Posts Tagged ‘al kamen’

Political prerogative in the embassies (Kelso via Wash Post)

Monday, October 26th, 2009

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[Editor's note: I created this bivariate Dorling cartogram for Al's column on Friday. The bubbles are grouped by geographic region show number of total ambassadors and the subset (in red) who have been political appointees the last 49 years. The subset is aligned bottom middle instead of sharing the same center point as the total bubble. If you haven't seen our Head Count interactive database tracking all Obama's federal appointments, check it out!]

Republished from The Washington Post. Reported by Al Kamen.

Just after the election in November, we wrote that an Obama administration was likely to eschew “the traditional sale of most ambassadorships, so aptly carried on during the Bush administration.” The chatter was that the new team would pick political types, but with some foreign policy cred — as the Clinton administration tended to do — and maybe reduce the percentage of politicals in favor of more career Foreign Service officers.

Yeah, well, we must have been eschewing something. The fat-cat contributors naturally got the plum postings, as usual.

But judging from data compiled by the American Foreign Service Association, the career employees union, it appears that Obama is on track to reduce, at least marginally, the percentage of jobs going to contributors and cronies. While there are still a lot of vacancies, AFSA officials project that Obama is likely to end the year appointing fewer political folks than either Bush or Clinton to the 181 ambassadorial postings — but still too many, as far as the career diplomats are concerned.

About 30.1 percent of Bush’s ambassadors during his eight years were political folks, AFSA found. Clinton’s average, 33 percent politicals, was higher, but Clinton’s folks were a mix of non-career people who actually knew a lot about the countries or regions to which they were named and pure cash types — our favorite was hotelier Larry Lawrence for Switzerland, the guy whose body was exhumed from Arlingon National Ceremony when it turned out he lied about being in the Merchant Marine.

If Obama’s first-year total ends up slightly lower than Bush’s, then Obama’s eventual four-year — or eight-year — percentages will probably be clearly lower than his immediate predecessors’, we’re told, because the first round of appointments tends to skew more to paying off politicals than do the later rounds.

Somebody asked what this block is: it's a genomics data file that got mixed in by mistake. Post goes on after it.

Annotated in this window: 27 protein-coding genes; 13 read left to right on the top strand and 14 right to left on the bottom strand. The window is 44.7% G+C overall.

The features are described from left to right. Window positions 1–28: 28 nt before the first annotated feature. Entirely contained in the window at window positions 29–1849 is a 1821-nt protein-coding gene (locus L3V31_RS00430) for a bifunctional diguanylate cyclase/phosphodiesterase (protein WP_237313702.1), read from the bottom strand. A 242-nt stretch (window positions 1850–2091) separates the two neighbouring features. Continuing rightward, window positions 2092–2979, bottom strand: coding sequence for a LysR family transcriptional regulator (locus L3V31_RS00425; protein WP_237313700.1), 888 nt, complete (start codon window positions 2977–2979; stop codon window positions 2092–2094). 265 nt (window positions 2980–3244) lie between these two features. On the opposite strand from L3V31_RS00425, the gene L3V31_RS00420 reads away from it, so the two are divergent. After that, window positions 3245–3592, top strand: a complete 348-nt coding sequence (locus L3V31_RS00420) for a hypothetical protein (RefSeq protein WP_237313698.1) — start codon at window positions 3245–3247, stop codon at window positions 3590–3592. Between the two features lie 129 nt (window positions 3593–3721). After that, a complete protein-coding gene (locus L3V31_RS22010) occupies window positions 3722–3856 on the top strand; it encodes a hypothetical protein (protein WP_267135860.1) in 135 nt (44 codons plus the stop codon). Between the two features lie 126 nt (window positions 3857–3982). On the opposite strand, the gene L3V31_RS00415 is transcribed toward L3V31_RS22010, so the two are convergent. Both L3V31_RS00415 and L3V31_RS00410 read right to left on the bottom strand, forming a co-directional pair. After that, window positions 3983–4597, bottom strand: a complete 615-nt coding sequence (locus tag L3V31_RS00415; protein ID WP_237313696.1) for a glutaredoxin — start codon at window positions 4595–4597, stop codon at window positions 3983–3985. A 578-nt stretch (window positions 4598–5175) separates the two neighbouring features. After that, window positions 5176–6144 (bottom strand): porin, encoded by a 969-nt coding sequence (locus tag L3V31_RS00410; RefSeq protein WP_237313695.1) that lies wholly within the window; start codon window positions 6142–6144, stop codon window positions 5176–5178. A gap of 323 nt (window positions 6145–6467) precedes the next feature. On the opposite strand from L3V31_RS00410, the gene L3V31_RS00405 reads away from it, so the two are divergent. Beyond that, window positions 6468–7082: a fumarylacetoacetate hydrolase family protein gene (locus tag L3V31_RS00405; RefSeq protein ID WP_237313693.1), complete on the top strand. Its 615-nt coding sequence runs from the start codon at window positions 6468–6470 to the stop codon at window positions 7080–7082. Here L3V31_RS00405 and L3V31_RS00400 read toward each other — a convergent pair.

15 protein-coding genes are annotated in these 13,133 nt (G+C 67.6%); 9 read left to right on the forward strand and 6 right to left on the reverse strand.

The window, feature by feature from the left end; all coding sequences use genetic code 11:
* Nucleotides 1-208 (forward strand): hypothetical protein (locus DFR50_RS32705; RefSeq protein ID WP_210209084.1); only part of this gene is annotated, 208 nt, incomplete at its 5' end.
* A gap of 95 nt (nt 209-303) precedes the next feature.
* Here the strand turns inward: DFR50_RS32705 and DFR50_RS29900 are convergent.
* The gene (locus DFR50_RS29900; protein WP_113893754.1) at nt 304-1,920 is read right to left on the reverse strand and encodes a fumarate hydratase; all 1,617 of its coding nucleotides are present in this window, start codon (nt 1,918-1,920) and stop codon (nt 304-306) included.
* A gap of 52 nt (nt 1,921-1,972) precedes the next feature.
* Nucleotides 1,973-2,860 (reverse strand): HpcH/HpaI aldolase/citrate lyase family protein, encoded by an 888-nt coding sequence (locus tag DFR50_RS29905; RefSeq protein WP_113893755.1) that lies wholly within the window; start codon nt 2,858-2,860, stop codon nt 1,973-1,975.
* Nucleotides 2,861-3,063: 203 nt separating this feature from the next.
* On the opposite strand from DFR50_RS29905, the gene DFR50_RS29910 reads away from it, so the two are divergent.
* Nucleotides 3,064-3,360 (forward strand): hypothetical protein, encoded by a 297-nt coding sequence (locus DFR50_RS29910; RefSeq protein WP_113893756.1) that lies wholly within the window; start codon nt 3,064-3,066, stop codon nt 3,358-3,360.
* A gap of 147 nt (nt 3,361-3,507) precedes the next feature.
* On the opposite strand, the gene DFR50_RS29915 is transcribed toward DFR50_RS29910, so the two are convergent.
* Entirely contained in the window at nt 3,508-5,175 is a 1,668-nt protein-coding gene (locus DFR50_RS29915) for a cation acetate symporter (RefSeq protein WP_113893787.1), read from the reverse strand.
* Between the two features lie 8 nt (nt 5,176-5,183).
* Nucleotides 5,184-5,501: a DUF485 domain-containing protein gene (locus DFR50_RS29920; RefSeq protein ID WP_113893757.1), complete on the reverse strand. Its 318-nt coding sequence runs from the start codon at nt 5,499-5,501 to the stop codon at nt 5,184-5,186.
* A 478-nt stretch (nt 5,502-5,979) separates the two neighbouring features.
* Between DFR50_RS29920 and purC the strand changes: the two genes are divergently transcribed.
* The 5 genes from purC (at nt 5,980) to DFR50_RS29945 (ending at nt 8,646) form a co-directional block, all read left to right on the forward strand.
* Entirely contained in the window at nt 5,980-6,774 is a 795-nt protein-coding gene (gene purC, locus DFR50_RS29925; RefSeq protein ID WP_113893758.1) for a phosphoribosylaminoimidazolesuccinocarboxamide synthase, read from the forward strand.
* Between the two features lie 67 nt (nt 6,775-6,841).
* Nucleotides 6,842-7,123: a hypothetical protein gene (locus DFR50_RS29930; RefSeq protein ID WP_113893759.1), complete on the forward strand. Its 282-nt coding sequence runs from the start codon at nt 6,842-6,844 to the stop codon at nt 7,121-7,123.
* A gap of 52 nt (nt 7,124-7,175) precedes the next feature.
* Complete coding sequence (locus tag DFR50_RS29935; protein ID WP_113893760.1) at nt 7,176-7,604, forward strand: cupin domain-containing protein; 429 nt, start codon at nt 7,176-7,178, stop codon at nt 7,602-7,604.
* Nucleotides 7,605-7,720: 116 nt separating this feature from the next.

Of course, the politically connected still get the finer spots in the Caribbean and Western Europe. As the accompanying chart shows, the career diplomats head to somewhat less delightful (even nasty) postings in Central Asia (100 percent career since 1960), the Middle East, Africa and South America.

Since 1960, no Foreign Service officer has ever run the embassy in Dublin and only one, Ray Seitz, has gone to the Court of St. James’s in London. On the other hand, no political appointee has ever gone to Chad and only one has gone to Bulgaria.

See AFSA’s full data at http://www.afsa.org/ambassadors.cfm.

SOURCE: American Foreign Service Association, data 1960 through today. | Nathaniel Vaughn Kelso and Karen Yourish/The Washington Post – October 23, 2009

Continue reading at The Washington Post . . .

Interactive: Obama’s Appointments (Kelso via Wash Post)

Wednesday, March 18th, 2009

[Editor's note: I did the Flash ActionScript 3 programming behind Head Count: Tracking Obama's Appointments. This ambitious, collaborative database-driven project tracks the Obama administration’s senior political appointments and will be kept up-to-date with the latest happenings. A look at some of the interactive features you can find at washingtonpost.com/headcount.]

Interactive graphic and database by Sarah Cohen, Karen Yourish, Nathaniel Vaughn Kelso, Ryan O’Neil, Paul Volpe, Sarah Sampsel and Laura Stanton.

This project draws on concepts from these two blog posts in particular: It Ain’t Easy To Get A Newspaper To Provide Useful Data (TechDirt) and The New Journalism: Goosing the Gray Lady (NY Times).